Working in content area groups, teams then brainstormed other types of NLRs that would be applicable to their field. Below is an example of one such list:

NLR ELA examples

Let’s take a look at a few of these NLRs that might be transferrable to various content areas:

The 4-Square is often used for vocabulary and as part of the writing process, but it isn’t the sole property of English Language Arts. Students can help solidify new vocabulary by not only defining it and writing about it, but by also supplying a picture to represent the word. When writing, students may benefit from a structured graphic organizer that helps them organize their thoughts and reminds them to incorporate transitions, details, and a summary conclusion. The designs are many and modifiable, too–truly versatile.

Haiku Deck is a presentation software students can use for a variety of purposes/projects. Check out this Haiku Deck Sample. They also provide a simple introduction video you can access on their home page.

Comic strip templates can be used for visualization activities with difficult text or to explain a process in a visual way. I had sophomores in small groups create a strip for the classic poem, “Lady of Shalott” stanza by stanza in order to “see” the action unfolding, which aided their comprehension. Again, if you are tech-minded, there are several comic strip makers and animation apps free online or for tablets, such as Bitstrips and Toontastic. Scientific processes and historical events, among other adaptations, seem like they would be a natural fit to such an activity.

Roseanne Roseannadanna

So, it’s like Rosanne Rosannadanna says, “It’s always something. If it’s not one thing, it’s another.” Either Dorothy gets bumped on the head, dreams of traveling to the Land of Oz and has to get back home to Kansas, or we have students in our classrooms who have their own dreams of success. Regardless, employing researched-based strategies, engaging students in effective activities, and providing multiple ways of gaining that knowledge is best practice.


Strategies vs. Activities: Impacting Student Learning

Last week, we had the opportunity to watch our fearless leader, Angie Kautz, Gresham-Barlow’s Director of Teaching and Learning, present a session on Strategies vs. Activities at one of our district late-start meetings. Administrators and teachers, now knee-deep in the district Data Team Initiative, have had some questions about distinguishing between strategies and activities. Data Teams are asked to choose and implement one common strategy during Step 4 of the Data Team process in order to bolster performance of those students not yet proficient in a targeted skill.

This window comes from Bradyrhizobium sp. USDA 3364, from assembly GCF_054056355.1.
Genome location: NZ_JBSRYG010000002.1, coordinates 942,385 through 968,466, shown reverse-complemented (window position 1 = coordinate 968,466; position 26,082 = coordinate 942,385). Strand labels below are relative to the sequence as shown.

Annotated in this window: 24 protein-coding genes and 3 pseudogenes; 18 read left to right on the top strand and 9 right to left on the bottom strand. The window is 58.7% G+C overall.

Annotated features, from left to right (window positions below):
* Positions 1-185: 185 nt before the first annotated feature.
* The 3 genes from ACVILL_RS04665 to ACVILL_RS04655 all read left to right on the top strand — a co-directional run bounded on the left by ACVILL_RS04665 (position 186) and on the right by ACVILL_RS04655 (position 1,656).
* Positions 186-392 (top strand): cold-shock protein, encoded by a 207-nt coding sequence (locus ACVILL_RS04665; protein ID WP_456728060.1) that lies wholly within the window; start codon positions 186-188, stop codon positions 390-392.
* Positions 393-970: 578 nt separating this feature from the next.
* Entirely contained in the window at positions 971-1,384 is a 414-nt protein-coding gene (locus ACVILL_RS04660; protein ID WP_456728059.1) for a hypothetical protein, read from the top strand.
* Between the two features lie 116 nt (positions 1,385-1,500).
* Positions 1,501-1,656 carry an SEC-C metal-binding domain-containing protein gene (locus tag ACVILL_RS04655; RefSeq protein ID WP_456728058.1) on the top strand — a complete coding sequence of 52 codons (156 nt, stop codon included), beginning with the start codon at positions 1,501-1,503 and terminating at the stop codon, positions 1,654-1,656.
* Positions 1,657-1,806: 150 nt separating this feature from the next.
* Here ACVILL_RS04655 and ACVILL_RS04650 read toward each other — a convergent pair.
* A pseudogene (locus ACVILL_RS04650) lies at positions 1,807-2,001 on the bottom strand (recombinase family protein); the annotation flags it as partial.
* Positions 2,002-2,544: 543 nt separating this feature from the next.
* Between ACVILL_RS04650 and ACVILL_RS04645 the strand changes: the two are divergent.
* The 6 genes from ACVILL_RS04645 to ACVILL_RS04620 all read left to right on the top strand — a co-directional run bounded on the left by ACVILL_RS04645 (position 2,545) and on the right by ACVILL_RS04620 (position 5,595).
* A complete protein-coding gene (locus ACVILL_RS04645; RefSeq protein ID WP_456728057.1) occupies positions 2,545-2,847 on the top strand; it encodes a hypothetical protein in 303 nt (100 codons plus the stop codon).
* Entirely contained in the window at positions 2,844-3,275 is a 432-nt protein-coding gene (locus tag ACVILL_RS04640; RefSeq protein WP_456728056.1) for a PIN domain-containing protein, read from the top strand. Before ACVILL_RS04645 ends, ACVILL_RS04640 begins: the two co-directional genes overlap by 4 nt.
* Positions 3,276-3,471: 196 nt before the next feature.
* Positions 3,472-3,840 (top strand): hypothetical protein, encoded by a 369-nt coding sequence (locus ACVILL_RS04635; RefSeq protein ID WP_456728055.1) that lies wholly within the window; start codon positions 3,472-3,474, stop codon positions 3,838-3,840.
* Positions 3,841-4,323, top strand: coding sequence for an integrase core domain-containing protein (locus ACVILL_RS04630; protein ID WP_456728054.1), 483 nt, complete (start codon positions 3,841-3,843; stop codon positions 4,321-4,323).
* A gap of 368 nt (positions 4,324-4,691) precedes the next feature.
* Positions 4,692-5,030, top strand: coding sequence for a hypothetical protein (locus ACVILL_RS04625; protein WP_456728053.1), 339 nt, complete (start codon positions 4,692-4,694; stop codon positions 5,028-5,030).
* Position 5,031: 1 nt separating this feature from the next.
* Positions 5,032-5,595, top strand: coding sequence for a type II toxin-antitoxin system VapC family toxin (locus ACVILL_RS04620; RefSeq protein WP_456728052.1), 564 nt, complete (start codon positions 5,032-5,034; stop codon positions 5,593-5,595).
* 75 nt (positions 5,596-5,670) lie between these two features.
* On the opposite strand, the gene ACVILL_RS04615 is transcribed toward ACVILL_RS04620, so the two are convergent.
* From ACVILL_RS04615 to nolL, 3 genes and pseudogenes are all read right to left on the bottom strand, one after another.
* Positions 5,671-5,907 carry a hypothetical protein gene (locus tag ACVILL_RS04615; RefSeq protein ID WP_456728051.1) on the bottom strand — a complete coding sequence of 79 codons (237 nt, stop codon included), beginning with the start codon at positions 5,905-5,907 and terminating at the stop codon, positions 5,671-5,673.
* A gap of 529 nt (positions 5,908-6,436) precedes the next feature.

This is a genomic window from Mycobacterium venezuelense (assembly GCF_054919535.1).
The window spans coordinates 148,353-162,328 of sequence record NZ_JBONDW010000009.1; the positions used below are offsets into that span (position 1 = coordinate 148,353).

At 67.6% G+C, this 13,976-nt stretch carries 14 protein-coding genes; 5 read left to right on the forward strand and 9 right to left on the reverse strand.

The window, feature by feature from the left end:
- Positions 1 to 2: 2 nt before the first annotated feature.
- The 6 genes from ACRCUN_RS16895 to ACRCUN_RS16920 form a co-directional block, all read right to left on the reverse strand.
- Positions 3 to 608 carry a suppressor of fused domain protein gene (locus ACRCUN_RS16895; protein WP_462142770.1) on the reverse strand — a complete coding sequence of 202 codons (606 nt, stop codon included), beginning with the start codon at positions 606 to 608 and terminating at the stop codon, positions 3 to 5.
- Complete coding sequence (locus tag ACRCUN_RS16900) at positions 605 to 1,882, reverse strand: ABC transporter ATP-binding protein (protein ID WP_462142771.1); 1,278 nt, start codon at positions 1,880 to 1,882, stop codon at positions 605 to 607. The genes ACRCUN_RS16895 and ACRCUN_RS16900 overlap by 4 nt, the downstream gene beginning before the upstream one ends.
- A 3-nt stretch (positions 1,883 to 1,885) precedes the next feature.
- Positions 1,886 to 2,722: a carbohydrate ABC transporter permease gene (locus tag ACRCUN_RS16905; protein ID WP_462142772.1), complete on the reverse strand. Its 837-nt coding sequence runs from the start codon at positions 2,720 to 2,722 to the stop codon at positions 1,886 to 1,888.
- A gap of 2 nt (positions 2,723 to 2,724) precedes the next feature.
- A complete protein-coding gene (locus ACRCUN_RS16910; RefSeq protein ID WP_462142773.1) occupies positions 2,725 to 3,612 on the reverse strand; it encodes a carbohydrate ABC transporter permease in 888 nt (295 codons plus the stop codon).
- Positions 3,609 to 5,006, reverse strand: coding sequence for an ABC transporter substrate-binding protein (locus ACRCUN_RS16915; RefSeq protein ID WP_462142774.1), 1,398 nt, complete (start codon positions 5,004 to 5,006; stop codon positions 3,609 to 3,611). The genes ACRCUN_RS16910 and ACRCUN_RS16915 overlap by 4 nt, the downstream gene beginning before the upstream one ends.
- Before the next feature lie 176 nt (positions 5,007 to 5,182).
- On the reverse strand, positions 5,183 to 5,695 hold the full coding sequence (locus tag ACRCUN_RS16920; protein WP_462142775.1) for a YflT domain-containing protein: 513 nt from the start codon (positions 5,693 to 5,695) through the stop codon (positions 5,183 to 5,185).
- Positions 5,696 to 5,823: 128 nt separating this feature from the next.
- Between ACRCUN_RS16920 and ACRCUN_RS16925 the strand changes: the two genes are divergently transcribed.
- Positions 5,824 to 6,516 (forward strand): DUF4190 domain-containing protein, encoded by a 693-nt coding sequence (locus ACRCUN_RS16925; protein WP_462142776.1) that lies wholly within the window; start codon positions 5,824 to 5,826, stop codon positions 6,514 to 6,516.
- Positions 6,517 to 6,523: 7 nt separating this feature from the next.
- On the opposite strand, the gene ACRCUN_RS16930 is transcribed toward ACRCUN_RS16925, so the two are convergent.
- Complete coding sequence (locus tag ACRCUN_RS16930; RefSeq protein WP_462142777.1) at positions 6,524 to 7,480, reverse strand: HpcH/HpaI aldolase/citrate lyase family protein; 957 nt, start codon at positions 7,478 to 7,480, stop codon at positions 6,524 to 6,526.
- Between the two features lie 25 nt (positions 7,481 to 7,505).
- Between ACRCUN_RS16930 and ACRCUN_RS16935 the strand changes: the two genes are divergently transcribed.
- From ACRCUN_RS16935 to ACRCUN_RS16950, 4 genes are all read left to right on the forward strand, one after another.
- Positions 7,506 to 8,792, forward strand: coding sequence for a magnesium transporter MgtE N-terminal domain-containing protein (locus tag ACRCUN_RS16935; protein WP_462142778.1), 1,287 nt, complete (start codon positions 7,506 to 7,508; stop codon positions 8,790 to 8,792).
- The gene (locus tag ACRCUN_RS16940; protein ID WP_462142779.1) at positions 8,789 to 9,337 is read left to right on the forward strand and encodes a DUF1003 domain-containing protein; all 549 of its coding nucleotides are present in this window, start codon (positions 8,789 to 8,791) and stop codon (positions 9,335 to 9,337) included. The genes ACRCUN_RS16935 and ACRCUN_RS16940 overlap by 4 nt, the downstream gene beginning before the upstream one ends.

Angie presented a concise distinction that rang true to us: activities are the things we do to utilize a strategy. Examples of strategies include John Hattie’s Visible Learning InfluencesRobert J. Marzano’s Nine Essential Instructional Strategies, and Gresham-Barlow’s own ACTIVE instruction. Activities, then, are the things we do with students.

In the scheme of Data Teams, team members not only would choose a common strategy to teach but also a common activity. This ensures teachers’ ability to track what exactly affects student learning. In Step 5, when considering reteaching, it’s perfectly acceptable to choose another activity to influence student achievement.

Here’s an example from Hattie: The strategy Providing (actionable, timely and specific) Feedback has a .75 Effect Size, which means it has a positive influence on student achievement. In his research, any intervention yielding > .4 effect size will yield positive results. To provide perspective, an intervention that has a “1.0 effect size…is typically associated with advancing children’s achievement by two to three years….” (Hattie 2009). Pretty powerful stuff. Activities to utilize Providing Feedback may include such things as student Self-Reflection, Debate Team Carousel, or Self-Scoring with Teacher Follow-up.

Here’s another example, this time from Marzano: The strategy Identifying Similarities and Differences has a .66 effect size. Activities such as employing a Comparison Matrix, having students create a Venn Diagram, or using T-charts (see Nine Essential Instructional Strategies link above for samples) help to utilize the strategy.

We’ll undoubtedly have more to add as we continue to work with teachers on the nuances between strategies and activities. If you would like individual or team coaching, leave us a comment below!